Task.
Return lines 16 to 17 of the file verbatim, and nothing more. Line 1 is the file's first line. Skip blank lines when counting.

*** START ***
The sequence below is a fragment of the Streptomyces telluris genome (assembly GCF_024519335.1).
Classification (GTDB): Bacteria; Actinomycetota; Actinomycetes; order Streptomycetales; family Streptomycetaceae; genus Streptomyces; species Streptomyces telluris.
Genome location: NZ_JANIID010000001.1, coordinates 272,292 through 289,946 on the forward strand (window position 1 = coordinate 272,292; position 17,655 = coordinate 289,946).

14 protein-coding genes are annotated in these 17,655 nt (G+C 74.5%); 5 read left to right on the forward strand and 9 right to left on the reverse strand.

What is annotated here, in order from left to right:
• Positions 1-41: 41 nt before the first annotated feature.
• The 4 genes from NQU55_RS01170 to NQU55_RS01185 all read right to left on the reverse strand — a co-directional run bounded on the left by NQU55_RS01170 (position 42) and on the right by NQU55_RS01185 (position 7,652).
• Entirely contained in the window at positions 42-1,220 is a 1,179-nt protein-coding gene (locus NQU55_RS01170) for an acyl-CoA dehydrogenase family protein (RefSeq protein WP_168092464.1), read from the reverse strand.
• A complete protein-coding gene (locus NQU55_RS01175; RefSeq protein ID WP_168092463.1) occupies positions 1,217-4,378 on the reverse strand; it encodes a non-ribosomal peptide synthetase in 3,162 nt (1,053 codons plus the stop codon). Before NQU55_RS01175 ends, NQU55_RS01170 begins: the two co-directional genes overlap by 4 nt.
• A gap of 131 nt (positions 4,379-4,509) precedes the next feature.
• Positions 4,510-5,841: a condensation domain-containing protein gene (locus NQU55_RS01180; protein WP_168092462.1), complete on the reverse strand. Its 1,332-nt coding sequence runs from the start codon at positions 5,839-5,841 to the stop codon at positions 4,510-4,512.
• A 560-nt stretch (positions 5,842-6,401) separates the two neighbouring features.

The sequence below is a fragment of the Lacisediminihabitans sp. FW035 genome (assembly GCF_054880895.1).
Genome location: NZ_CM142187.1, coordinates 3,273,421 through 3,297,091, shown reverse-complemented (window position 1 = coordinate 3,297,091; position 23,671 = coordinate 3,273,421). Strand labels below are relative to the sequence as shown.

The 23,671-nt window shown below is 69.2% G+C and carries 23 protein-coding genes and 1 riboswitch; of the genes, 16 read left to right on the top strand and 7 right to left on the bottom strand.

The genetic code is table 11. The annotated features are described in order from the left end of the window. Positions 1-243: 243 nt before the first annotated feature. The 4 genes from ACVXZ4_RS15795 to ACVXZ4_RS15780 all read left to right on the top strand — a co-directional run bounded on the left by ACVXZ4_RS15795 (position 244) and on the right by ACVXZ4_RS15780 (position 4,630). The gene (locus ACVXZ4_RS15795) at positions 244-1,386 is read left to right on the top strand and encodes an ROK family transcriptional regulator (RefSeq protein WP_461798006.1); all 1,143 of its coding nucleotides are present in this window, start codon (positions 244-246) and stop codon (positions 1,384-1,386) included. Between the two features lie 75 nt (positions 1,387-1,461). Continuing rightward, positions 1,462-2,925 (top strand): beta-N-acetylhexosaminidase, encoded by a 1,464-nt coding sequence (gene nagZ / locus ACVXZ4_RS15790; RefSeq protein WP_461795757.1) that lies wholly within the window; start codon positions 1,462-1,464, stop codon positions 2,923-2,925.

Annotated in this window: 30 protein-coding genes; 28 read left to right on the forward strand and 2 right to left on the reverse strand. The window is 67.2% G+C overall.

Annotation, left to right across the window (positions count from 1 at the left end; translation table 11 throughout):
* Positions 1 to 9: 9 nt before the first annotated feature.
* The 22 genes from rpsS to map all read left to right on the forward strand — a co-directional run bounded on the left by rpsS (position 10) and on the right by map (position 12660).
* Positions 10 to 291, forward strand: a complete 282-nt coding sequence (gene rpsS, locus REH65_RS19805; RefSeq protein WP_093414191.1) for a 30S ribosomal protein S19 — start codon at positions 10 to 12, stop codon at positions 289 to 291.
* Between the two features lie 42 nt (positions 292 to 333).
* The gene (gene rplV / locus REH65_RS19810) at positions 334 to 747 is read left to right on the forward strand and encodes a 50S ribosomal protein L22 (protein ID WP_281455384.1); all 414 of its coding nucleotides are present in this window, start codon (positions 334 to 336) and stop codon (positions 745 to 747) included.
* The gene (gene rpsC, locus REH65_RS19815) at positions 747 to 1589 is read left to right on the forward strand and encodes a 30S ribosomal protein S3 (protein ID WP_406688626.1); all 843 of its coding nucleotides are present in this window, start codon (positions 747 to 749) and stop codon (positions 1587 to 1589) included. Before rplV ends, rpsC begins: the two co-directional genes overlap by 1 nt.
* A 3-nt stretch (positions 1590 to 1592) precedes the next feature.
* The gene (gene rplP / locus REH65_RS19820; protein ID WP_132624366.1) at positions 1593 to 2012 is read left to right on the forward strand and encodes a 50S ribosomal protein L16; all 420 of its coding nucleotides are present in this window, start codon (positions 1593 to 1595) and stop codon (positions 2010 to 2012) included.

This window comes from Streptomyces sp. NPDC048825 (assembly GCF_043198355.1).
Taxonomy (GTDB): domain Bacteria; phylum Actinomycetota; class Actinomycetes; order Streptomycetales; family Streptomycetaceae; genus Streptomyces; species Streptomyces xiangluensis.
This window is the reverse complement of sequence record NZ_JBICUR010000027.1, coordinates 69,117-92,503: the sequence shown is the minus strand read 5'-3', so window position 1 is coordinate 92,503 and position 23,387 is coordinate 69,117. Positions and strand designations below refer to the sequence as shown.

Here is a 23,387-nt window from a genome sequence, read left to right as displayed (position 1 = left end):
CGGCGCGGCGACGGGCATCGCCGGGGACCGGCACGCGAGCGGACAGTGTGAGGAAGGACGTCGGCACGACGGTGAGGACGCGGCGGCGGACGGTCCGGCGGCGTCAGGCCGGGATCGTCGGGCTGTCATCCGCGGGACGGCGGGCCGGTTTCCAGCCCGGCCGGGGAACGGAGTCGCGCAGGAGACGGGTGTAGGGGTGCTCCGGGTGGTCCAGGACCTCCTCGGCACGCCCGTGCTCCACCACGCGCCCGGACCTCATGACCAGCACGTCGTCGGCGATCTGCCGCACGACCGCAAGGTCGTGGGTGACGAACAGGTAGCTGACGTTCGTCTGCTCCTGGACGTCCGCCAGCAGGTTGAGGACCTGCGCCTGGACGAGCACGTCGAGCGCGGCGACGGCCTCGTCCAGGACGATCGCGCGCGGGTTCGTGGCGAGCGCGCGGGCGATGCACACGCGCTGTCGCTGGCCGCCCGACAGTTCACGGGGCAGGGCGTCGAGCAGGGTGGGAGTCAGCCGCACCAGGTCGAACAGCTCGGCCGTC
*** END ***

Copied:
The genetic code is table 11. The annotated features are described in order from the left end of the window. Positions 1-243: 243 nt before the first annotated feature. The 4 genes from ACVXZ4_RS15795 to ACVXZ4_RS15780 all read left to right on the top strand — a co-directional run bounded on the left by ACVXZ4_RS15795 (position 244) and on the right by ACVXZ4_RS15780 (position 4,630). The gene (locus ACVXZ4_RS15795) at positions 244-1,386 is read left to right on the top strand and encodes an ROK family transcriptional regulator (RefSeq protein WP_461798006.1); all 1,143 of its coding nucleotides are present in this window, start codon (positions 244-246) and stop codon (positions 1,384-1,386) included. Between the two features lie 75 nt (positions 1,387-1,461). Continuing rightward, positions 1,462-2,925 (top strand): beta-N-acetylhexosaminidase, encoded by a 1,464-nt coding sequence (gene nagZ / locus ACVXZ4_RS15790; RefSeq protein WP_461795757.1) that lies wholly within the window; start codon positions 1,462-1,464, stop codon positions 2,923-2,925.

Annotated in this window: 30 protein-coding genes; 28 read left to right on the forward strand and 2 right to left on the reverse strand. The window is 67.2% G+C overall.